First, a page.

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II As Seen By Detective Sweetwater Anna Katharine Green

XX Confusion

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In his interest in what was going on on the other side of the wall, Sweetwater had forgotten himself. Daylight had declined, but in the darkness of the closet this change had passed unheeded. Night itself might come, but that should not force him to leave his post so long as his neighbour remained behind his locked door, brooding over the words of love and devotion which had come to him, as it were from the other world.

But was he brooding? That sound of iron clattering upon iron! That smothered exclamation and the laugh which ended it! Anger and determination rang in that laugh. It had a hideous sound which prepared Sweetwater for the smell which now reached his nostrils. The letters were burning; this time the lid had been lifted from the stove with unrelenting purpose. Poor Edith Challoner's touching words had met, a different fate from any which she, in her ignorance of this man's nature, - a nature to which she had ascribed untold perfections - could possibly have conceived.

As Sweetwater thought of this, he stirred nervously in the darkness, and broke into silent invective against the man who could so insult the memory of one who had perished under the blight of his own coldness and misunderstanding. Then he suddenly started back surprised and apprehensive. Brotherson had unlocked his door, and was coming rapidly his way. Sweetwater heard his step in the hall and had hardly time to bound from his closet, when he saw his own door burst in and found himself face to face with his redoubtable neighbour, in a state of such rage as few men could meet without quailing, even were they of his own stature, physical vigour and prowess; and Sweetwater was a small man.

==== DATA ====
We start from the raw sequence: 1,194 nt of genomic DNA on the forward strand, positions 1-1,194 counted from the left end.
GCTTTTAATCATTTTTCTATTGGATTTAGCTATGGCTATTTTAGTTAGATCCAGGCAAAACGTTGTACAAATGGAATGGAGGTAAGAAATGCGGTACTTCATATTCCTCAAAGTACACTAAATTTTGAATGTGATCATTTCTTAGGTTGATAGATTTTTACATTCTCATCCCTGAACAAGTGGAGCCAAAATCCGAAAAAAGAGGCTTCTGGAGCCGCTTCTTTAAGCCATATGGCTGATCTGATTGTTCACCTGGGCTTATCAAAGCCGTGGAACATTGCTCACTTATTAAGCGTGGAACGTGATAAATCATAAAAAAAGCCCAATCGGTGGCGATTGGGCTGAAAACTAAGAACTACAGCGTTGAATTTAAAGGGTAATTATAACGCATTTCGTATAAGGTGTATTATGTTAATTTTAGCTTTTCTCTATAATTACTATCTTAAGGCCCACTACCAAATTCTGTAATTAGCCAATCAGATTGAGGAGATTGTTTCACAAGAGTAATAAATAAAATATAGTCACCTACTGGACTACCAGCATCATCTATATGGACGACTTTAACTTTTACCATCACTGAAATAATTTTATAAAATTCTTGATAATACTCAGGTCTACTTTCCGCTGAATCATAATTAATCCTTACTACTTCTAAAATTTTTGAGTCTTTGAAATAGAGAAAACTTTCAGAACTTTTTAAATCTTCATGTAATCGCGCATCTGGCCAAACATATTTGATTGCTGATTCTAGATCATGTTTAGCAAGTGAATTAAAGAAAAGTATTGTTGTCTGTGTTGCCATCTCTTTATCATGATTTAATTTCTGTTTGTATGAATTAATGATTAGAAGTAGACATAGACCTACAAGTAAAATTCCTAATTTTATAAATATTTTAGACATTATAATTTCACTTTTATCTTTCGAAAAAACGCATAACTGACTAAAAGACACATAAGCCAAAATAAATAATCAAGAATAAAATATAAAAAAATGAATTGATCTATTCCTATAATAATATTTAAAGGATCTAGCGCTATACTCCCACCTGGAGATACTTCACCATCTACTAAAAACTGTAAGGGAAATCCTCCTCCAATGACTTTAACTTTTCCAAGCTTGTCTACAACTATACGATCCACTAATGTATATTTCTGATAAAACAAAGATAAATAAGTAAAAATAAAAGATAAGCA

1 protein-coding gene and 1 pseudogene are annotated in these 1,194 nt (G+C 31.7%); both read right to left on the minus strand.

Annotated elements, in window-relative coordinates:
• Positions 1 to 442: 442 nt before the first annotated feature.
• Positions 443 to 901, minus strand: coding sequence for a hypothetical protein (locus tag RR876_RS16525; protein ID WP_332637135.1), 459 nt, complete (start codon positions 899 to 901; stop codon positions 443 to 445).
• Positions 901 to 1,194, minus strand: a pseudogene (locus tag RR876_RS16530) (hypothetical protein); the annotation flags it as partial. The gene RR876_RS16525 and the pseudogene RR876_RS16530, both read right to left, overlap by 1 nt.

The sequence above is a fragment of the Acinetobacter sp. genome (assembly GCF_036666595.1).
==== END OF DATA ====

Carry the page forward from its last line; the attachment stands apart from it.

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However, disappointment such as he had just experienced brings with it a desperation which often outdoes courage, and the detective, smiling with an air of gay surprise, shouted out:

"Well, what's the matter now? Has the machine busted, or tumbled into the fire or sailed away to lands unknown out of your open window?"

"You were coming out of that closet," was the fierce rejoinder. "What have you got there? Something which concerns me, or why should your face go pale at my presence and your forehead drip with sweat? Don't think that you've deceived me for a moment as to your business here. I recognised you immediately. You've played the stranger well, but you've a nose and an eye nobody could forget. I have known all along that I had a police spy for a neighbour; but it didn't faze me. I've nothing to conceal, and wouldn't mind a regiment of you fellows if you'd only play a straight game. But when it comes to foisting upon me a parcel of letters to which I have no right, and then setting a fellow like you to count my groans or whatever else they expected to hear, I have a right to defend myself, and defend myself I will, by God! But first, let me be sure that my accusations will stand. Come into this closet with me. It abuts on the wall of my room and has its own secret, I know. What is it? I have you at an advantage now, and you shall tell."

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